Long-time Linux users will term which was coined around the turn of the millennium Desktop Wars still remember the , . The question was whether KDE and GNOME would be the dominant desktop environment. GNOME initially gained the upper hand, but this was mainly due to the license problems with KDE at the time. Both desktops are subject to different development and design paradigms and have consequently diverged in some cases since then.
The last development step in GNOME came with GNOME 40 and brought a new operating scheme that shifted the general alignment from vertical to horizontal. The software designer employed at Purism has Tobias Bernard explained in a series of so far four blog articles how GNOME works from his point of view, how things are done in the project and what ethos is behind it. The about this ethos fourth part of the series is , both in terms of the overarching values and what they mean in practical terms.
The traditional desktop is dead
Bernard claims that the traditional desktop is dead and will not come back. Instead of trying to bring back old concepts such as menu bars or status icons, one should look for new ways. Extensions to the GNOME Shell are only a niche, it is better either to create apps or to improve the GNOME Shell right away. System-wide theming is also a broken concept, according to Bernard. In addition, Flatpak is the future for the delivery of apps. As far as the importance of the extensions is concerned, many GNOME users disagree. For many, GNOME is simply unusable without extensions. When Bernard asks to improve the shell right away, I wonder why the developers removed functionality from the shell for years.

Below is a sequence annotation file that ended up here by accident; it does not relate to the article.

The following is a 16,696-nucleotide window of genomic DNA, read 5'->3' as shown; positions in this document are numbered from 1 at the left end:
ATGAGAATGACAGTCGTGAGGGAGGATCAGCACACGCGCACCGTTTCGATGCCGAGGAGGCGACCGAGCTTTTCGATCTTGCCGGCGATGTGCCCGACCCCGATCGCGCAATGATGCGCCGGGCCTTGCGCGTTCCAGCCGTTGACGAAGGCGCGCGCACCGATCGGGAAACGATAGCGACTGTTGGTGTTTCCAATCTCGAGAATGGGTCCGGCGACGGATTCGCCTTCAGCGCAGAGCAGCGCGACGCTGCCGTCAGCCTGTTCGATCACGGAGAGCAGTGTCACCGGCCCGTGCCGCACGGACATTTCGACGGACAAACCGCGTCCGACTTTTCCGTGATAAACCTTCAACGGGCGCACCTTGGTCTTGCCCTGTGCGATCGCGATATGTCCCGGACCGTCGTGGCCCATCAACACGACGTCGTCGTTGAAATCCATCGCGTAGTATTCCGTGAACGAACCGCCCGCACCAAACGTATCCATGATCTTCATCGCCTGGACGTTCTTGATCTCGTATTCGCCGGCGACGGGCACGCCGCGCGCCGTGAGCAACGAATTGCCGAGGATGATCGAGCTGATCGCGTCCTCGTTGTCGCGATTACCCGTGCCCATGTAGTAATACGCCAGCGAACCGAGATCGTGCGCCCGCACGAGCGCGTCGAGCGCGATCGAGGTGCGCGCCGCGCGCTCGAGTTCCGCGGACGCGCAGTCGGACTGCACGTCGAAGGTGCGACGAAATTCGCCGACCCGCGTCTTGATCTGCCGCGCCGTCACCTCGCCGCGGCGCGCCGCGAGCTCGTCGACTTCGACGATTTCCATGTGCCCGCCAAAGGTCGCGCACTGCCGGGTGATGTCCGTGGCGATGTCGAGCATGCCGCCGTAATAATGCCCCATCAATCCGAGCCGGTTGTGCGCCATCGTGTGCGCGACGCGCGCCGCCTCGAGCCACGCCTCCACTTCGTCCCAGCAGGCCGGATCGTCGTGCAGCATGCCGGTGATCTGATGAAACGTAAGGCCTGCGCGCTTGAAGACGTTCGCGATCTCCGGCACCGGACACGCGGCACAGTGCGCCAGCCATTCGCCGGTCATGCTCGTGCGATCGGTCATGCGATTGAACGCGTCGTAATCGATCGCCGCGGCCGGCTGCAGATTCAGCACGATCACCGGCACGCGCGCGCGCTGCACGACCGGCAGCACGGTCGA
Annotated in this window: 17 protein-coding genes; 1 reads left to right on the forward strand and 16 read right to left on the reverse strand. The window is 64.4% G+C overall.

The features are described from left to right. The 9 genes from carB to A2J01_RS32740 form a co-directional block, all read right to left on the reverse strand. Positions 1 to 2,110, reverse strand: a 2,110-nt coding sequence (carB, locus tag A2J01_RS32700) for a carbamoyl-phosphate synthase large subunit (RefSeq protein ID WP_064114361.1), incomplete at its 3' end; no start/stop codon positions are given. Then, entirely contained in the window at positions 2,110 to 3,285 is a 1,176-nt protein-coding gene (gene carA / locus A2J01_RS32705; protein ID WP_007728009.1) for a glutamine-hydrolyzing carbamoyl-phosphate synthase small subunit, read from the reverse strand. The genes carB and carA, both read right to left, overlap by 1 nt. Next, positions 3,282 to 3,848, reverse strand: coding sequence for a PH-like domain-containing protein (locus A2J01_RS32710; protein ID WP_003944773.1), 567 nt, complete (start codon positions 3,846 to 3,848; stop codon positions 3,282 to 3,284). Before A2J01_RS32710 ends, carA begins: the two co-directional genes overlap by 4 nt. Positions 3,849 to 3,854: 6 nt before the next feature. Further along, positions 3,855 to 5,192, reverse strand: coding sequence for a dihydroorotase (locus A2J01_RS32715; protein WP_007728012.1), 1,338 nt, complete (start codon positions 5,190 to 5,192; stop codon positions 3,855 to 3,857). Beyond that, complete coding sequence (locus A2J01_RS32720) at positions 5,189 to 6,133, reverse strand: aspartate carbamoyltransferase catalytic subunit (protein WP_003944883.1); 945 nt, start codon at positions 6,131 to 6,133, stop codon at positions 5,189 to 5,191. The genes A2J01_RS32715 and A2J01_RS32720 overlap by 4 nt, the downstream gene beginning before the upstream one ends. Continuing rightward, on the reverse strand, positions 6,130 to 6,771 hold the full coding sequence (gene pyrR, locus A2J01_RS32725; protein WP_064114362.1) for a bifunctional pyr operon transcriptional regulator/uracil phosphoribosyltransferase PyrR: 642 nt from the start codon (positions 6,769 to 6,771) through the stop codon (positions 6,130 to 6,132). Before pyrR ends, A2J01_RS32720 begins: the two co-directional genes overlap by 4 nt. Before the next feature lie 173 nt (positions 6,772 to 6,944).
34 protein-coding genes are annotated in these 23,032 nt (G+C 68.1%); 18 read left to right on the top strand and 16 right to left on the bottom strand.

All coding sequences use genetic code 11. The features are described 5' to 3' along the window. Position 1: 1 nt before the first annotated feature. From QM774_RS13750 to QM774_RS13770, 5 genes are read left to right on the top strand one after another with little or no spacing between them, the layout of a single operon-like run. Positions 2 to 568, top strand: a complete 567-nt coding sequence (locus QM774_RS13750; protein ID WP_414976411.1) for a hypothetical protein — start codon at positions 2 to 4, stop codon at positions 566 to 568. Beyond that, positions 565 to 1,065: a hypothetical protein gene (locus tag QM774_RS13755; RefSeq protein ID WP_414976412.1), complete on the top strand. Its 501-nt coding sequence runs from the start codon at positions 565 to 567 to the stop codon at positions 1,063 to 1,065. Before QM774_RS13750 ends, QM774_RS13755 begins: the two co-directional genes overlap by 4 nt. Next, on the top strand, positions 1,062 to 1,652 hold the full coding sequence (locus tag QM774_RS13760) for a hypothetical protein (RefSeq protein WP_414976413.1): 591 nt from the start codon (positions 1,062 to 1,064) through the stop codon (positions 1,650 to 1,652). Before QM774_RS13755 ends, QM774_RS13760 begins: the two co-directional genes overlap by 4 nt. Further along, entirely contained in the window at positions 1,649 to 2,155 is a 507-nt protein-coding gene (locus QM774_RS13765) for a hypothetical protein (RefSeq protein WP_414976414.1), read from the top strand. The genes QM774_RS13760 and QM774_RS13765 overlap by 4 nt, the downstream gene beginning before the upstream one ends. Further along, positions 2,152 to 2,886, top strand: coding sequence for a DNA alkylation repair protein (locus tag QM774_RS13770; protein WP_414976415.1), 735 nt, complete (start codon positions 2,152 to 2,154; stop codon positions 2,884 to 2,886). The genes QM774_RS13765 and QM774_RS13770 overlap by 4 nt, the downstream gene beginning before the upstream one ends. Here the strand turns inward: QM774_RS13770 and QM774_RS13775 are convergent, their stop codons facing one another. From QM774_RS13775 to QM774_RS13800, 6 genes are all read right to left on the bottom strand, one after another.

An example is the with GNOME 3.28 removal of desktop icons carried out . The code for displaying icons on the desktop was anchored in the Nautilus file manager. It makes sense that he really has no business there. The fact that the code was then deleted without replacement instead of being implemented in the right place angered many users. Since then, they have been dependent on icons using the extension creating GNOME Tweak Tool . But how was that? Extensions will always remain a niche …
The fewer options, the better !?
Another thesis that was already in an in 2002 essay from the GNOME environment discussed. States that every setting option has its price and that it increases exponentially the more options you offer the user. Therefore, GNOME avoid such preferences as much as possible and instead focus on fixing the underlying problems. The problem with this statement, in my opinion, is that the raison d’être of options cannot simply be resolved as a problem, since it lumps all users together. Whereby we are back to the different self-image of KDE and GNOME. Despite the many inconsistencies in my opinion, Bernard’s series is a good read to understand how GNOME works.